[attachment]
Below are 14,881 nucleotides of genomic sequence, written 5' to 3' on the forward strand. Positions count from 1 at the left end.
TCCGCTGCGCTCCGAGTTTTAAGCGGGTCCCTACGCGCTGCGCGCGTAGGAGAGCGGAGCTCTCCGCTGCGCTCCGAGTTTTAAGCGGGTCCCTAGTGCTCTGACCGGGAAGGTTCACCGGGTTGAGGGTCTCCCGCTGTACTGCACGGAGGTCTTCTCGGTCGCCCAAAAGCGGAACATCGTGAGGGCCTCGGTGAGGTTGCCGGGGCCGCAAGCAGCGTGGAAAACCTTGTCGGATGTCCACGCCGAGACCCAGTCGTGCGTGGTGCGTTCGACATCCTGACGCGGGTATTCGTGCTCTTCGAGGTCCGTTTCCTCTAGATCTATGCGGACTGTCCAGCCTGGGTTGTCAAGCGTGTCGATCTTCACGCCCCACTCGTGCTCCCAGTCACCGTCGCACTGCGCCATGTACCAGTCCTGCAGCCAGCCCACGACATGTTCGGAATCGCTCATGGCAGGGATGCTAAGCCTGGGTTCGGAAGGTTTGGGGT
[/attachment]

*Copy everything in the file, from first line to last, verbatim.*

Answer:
Below are 14,881 nucleotides of genomic sequence, written 5' to 3' on the forward strand. Positions count from 1 at the left end.
TCCGCTGCGCTCCGAGTTTTAAGCGGGTCCCTACGCGCTGCGCGCGTAGGAGAGCGGAGCTCTCCGCTGCGCTCCGAGTTTTAAGCGGGTCCCTAGTGCTCTGACCGGGAAGGTTCACCGGGTTGAGGGTCTCCCGCTGTACTGCACGGAGGTCTTCTCGGTCGCCCAAAAGCGGAACATCGTGAGGGCCTCGGTGAGGTTGCCGGGGCCGCAAGCAGCGTGGAAAACCTTGTCGGATGTCCACGCCGAGACCCAGTCGTGCGTGGTGCGTTCGACATCCTGACGCGGGTATTCGTGCTCTTCGAGGTCCGTTTCCTCTAGATCTATGCGGACTGTCCAGCCTGGGTTGTCAAGCGTGTCGATCTTCACGCCCCACTCGTGCTCCCAGTCACCGTCGCACTGCGCCATGTACCAGTCCTGCAGCCAGCCCACGACATGTTCGGAATCGCTCATGGCAGGGATGCTAAGCCTGGGTTCGGAAGGTTTGGGGT